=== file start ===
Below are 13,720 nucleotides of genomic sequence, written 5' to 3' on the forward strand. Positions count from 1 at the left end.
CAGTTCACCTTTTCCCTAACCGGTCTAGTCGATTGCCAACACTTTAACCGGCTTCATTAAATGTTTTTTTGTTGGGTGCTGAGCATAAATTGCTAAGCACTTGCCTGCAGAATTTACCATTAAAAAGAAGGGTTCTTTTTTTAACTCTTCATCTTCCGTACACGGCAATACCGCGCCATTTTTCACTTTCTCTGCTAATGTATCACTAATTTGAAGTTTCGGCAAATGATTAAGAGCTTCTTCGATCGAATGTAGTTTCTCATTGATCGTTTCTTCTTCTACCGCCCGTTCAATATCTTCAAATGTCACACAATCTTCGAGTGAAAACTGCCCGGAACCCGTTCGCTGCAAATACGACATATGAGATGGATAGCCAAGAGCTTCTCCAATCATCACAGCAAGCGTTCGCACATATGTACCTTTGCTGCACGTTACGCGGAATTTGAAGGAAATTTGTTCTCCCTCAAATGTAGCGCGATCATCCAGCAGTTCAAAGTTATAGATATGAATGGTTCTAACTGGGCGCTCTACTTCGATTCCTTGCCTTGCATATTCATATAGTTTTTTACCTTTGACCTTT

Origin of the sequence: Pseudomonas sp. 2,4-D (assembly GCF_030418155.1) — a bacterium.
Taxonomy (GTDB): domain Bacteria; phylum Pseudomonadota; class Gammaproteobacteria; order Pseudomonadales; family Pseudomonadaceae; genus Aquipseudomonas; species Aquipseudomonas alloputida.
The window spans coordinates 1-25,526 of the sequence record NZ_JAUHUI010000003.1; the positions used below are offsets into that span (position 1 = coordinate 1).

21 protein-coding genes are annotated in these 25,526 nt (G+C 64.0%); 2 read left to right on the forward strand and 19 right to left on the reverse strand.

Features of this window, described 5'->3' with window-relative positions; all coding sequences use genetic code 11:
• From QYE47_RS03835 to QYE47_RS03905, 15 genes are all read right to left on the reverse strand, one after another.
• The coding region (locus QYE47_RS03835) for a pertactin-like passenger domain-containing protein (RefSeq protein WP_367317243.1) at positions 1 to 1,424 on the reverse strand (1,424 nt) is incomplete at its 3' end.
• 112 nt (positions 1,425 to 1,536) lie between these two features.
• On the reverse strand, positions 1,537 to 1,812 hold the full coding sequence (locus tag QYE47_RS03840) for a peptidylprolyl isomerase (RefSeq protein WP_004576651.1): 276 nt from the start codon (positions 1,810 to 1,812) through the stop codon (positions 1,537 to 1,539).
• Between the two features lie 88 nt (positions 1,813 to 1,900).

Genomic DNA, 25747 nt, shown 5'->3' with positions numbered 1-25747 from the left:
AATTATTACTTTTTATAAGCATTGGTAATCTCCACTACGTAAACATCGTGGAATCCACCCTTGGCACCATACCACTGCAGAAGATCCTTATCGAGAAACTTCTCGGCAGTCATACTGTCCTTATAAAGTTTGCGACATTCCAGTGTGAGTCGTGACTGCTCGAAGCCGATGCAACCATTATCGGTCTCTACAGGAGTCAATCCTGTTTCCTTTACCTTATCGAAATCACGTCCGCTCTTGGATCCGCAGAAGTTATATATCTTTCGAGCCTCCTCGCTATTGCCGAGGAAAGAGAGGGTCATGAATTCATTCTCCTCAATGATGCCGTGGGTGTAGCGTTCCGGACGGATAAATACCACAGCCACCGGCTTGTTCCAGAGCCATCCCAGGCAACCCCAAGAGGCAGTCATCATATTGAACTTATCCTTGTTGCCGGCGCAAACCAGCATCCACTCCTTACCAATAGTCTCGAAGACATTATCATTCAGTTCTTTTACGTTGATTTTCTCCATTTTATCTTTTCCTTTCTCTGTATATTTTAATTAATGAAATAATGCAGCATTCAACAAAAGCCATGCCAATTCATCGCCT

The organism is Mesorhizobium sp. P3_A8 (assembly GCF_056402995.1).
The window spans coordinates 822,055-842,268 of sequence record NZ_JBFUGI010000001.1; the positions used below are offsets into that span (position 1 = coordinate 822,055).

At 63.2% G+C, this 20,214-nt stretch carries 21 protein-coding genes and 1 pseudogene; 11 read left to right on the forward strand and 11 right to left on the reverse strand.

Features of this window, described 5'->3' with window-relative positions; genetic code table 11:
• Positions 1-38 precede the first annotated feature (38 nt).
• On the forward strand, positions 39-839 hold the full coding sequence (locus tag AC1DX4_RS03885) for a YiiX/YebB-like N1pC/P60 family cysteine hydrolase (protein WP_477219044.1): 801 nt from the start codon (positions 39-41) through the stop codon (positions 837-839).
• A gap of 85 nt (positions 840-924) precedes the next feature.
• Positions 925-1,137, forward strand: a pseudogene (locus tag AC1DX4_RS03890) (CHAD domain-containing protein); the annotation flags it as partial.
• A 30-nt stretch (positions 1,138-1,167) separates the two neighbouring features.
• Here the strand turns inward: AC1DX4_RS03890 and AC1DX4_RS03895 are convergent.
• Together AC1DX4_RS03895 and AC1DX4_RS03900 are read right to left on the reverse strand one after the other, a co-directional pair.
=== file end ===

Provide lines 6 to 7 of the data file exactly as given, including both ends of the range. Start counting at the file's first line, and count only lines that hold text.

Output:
21 protein-coding genes are annotated in these 25,526 nt (G+C 64.0%); 2 read left to right on the forward strand and 19 right to left on the reverse strand.

Features of this window, described 5'->3' with window-relative positions; all coding sequences use genetic code 11: